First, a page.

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The Time to Overturn Roe v. Wade Is Now

The opinions expressed by columnists are their own and do not necessarily represent the views of Townhall.com.
AP Photo/Jacquelyn Martin

On Jan. 22, 1973, the U.S. Supreme Court legalized abortion nationwide with its ruling in Roe v. Wade.

As we look back 49 years later, we mourn the more than 62 million babies in America whose lives since then have been extinguished while they were yet in their mothers’ wombs.


Even as we grieve, however, we pro-lifers can also hope. The Supreme Court could be on the verge of overturning that infamous decision that even many abortion proponents concede to be a poor example of jurisprudence.

Speaking last year to a group of fellow pro-lifers, I encouraged the crowd to keep persevering in the fight — and to take courage from the realization that our cause is noble and just. We endeavor to save the lives of innocent children and protect the health of women.

As Indiana’s attorney general, I have witnessed the need for perseverance firsthand while defending the constitutionality of our own state’s commonsense abortion laws in federal court. 

Hoosiers are well served by our deputy attorneys general, many of whom have been fighting this and other battles for years. They do world-class work and are well-respected throughout the judiciary. And all of them serve the people of our great state with servants’ hearts. 

This past summer, a federal district court prohibited the state from enforcing several longstanding Indiana abortion laws, including requirements that only physicians may administer abortion drugs and that only hospitals or ambulatory surgical centers may host second-trimester abortions — which are major surgical procedures. My office appealed, and immediately the court of appeals put those extreme orders on hold based on decades of precedent supporting Indiana’s position. 


The full appeal remains pending, but the case — Whole Woman’s Health Alliance v. Rokita — is noteworthy because it has already consumed more than three years of litigation (and two trials) over basic, longstanding abortion regulations.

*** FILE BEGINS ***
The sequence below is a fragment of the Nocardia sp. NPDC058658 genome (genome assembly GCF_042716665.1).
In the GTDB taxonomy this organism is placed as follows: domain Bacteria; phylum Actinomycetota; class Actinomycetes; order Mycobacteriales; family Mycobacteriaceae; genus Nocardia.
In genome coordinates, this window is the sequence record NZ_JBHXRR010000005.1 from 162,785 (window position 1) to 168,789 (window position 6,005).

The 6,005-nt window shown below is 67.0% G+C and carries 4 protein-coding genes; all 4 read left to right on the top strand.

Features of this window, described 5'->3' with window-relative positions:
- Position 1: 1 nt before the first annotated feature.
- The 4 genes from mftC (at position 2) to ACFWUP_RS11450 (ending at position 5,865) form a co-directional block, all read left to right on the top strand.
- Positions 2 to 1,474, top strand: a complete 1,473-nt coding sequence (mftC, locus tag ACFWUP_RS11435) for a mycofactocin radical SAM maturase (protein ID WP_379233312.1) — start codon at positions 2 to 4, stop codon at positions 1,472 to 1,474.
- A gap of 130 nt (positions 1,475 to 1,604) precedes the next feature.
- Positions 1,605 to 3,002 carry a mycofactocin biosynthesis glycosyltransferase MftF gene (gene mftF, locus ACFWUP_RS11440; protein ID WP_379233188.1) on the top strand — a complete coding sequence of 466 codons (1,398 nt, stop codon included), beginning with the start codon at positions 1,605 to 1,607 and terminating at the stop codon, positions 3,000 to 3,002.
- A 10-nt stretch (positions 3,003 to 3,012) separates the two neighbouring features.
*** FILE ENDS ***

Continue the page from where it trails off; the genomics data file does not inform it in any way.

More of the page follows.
In ruling against our laws, the district court took advantage of the Supreme Court’s more recent muddled abortion decisions to pick and choose which regulations would stand and which would fall. 

Still, one would expect so-called “pro-choice” advocates to view the entire purpose of legalized abortion as a means to ensure women have access to safe procedures performed by real doctors in sanitary locations equipped to deal with any complications. Apparently not: In dissent, one judge went so far as to chide Indiana for “insisting that its laws have only the high-minded purpose of protecting women’s health.” 

Long gone are the days when promoters of “choice” touted the motto of “safe, legal, and rare.” Pro-abortion extremists now lobby for abortion on demand at any cost to women’s health and safety.

Obviously, the abortion industry itself also pushes for the wholesale acceptance of the procedure — acting, perhaps, on the basis of a profit motive. 


Abortion is no longer promoted simply as a means of protecting vulnerable women but as a beneficial end in itself.

For the pro-choice movement today, abortion is a positive good, an achievement to be shouted regardless of the physical, emotional and spiritual consequences to women who have them. 

Mother Teresa once said that “abortion is profoundly anti-women. Three quarters of its victims are women: half the babies and all the mothers.”

In our three-year-old case, the testimony of several brave women about their own abortions confirms that statement. It is one thing to promote an abstract idea that abortion somehow helps women and quite another to hear a woman’s voice break as she describes having to flush her own dead child down the toilet or watch it swirl down the drain. 

The district court injunction in our case likely represents the high-water mark for pro-abortion zealots — as the appeals-court order staying that decision indicates. 

Now the Supreme Court has a golden opportunity to overrule (or at least narrow) Roe v. Wade in Dobbs v. Jackson Women’s Health Organization, a case challenging Mississippi’s ban on abortion after 15 weeks.

Meanwhile, a pro-abortion protester in Texas recently held a poster of a uterus with fallopian tubes drawn to resemble a snake bearing the Gadsden Flag motto, “Don’t tread on me.” For me, that poster calls to mind not a debate over sexual liberty but the famous image of the Blessed Mother crushing the head of the serpent at her feet.


The pro-life movement is about the triumph of women over the lie that abortion is a positive good that advances equality. I am proud to say that my office plays a part in that battle.

And as we cling to the hope that Roe v. Wade will be a relic of the past by its 50th anniversary, we shall continue to persevere in our work. 

Todd Rokita is the 44th attorney general of Indiana.

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